It takes a shit ton of work to switch from external to internal validation, because a lot of this stuff is buried so deeply, you won’t know its there until it rises up and bites you.

I gave you my 20 year struggle with jealousy, above.  And I consider myself nearly 100% internally focused, these days.  I’d say 100% completely internally focused, except I keep tripping over new issues. 

It’s the job of a lifetime to identify and dissolve blocks and issues.

But there are steps you can take immediately and in the long term (and long term is the second part of this post, so check back next week).

  1. Develop self-awareness.

    You have to catch yourself when you’re being bogged down by external validation issues.  This is the biggest trick of switching your locus of validation.  Just being aware that you’re having an issue can sometimes be enough to dismantle it.    But if awareness isn’t enough, then:
     
  2. Talk it out.

    My version of talking things out (classic introvert, remember) is journaling, but lately, I’ve also learned that actually discussing the issue with the two other writers in my household can bring swifter resolution, because they can offer unexpected insights and clarity that my bogged down thoughts can’t.

    But pick someone to talk to who won’t judge, and won’t ridicule.  They just need to nod in sympathy and try to help you nut out the base issue.  That’s it. 

    Whatever your version of talking things out takes, do it.  Try to remove all the emotion from the issue and see it for what it is.  Are you waiting upon someone else (or lots of someone else’s) to reward you for being a writer? More often that you think, the answer will be “yes”.
     
  3. Forgive yourself

    Believe me, once you’ve figured out the root cause of your block or issue, you will feel stupid.  I know I do.  I even felt pretty uncomfortable outlining all the jealousy issues I’ve dealt with over the years, above.  They’re petty, embarrassing things to admit to, but I absolutely know I am not the only one who struggles with them.  Stick “professional jealousy” into Google and brace yourself.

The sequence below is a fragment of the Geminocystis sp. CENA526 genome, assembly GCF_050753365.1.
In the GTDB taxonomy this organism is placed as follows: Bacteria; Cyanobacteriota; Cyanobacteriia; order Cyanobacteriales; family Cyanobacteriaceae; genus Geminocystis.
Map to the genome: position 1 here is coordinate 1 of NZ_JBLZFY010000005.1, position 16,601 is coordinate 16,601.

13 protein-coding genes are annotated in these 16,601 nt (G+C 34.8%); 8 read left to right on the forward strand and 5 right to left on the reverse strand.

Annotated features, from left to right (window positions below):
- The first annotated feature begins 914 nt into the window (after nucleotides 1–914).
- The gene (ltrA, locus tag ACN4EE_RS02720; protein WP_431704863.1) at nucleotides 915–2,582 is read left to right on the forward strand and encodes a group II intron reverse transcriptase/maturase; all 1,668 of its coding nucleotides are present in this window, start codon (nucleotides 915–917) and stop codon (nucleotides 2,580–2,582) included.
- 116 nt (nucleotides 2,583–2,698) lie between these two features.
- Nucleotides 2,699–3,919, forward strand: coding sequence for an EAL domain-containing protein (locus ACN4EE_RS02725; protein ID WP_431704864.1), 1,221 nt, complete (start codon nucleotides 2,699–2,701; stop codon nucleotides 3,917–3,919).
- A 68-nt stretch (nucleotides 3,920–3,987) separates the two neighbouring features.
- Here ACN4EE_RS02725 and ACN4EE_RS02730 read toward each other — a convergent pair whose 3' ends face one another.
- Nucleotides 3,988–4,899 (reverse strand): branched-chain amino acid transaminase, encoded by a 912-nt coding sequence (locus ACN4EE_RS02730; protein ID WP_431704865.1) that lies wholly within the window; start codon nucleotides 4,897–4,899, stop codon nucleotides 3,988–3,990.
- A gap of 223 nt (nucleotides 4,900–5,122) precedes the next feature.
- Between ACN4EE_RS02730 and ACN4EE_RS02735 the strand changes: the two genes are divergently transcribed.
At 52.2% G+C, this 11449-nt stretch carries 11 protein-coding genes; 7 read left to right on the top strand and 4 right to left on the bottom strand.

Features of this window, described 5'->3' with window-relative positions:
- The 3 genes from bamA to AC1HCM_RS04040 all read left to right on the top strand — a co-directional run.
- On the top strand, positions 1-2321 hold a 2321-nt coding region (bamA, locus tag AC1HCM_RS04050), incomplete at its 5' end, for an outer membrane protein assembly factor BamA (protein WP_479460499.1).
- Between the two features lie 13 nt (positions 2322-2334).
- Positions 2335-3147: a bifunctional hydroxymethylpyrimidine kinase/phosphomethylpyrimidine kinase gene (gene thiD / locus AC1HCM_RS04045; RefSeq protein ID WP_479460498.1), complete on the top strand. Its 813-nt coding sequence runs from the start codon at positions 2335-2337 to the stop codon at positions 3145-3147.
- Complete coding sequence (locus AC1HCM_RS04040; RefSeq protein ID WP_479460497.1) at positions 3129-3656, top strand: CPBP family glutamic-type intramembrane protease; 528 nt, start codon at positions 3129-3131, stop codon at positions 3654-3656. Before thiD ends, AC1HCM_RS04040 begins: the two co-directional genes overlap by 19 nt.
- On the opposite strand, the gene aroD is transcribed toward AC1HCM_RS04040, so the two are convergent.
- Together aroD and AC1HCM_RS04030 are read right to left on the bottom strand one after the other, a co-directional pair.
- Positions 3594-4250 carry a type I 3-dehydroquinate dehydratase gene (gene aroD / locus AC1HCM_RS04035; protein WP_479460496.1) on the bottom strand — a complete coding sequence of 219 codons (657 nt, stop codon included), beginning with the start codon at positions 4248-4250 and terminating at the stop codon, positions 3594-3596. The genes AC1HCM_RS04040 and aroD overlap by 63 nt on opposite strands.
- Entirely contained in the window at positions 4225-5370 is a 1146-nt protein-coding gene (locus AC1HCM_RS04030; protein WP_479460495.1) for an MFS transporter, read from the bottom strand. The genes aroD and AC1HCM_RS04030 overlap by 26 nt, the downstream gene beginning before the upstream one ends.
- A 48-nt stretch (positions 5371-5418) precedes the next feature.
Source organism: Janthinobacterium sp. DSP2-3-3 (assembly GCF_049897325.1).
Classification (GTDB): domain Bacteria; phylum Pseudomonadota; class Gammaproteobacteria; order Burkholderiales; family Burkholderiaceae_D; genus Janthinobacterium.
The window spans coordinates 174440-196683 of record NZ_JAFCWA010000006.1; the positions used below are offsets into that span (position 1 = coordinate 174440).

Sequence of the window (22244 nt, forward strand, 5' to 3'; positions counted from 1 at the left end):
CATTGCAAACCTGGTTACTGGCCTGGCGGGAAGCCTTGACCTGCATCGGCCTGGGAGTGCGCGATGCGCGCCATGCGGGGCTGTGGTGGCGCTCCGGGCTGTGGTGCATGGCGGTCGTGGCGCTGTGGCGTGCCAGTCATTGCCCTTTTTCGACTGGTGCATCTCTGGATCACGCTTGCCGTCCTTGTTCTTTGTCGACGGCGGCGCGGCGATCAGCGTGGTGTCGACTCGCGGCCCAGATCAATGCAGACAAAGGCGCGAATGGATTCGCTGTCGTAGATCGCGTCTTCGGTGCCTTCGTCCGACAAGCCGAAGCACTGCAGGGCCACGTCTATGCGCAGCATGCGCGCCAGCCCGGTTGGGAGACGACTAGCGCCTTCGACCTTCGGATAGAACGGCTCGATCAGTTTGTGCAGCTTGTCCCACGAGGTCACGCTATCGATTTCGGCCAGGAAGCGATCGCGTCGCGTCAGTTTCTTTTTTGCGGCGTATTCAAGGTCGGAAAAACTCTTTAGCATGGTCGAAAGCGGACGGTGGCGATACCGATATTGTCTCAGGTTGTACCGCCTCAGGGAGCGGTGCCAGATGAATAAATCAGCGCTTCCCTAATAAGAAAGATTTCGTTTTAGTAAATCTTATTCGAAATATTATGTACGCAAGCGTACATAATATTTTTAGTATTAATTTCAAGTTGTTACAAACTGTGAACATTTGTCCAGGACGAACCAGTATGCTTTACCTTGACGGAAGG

But beating yourself up for not being perfect, or for falling for this stupid, petty embarrassing shit yet again won’t help you let go and move on. 

    So be nice.  Forgive yourself for being human.  Agree that you’ll watch out for this in the future and detach the whole issue from your writing.
     
  4. Move on.

    Get back to your writing schedule as swiftly as possible.  If you have been struggling with the issue and still writing, then pat yourself on the back.
     
  5. Watch your self-talk

    Especially in the short term, for the next few days or weeks, watch to make sure your thoughts aren’t falling back into the patterns that originally wrecked your writing. 

    Here’s a classic way to switch your validation locus:  If you ever catch yourself saying “I have to…” for anything:  “I have to write 2,000 words this morning.”  “I have to upload this book before the deadline.”    “I have to <insert your personal poison>” — there are a million variations on this.   When you catch yourself thinking “I have to…” for anything, immediately correct yourself and rephrase it as “I get to…”  “I get to write 2,000 words this morning.” 

    This builds an internal reward into the work you’re facing.  It’s a simple trick but super-effective.
     

Next week:  The tool that will resolve nearly every issue you might face.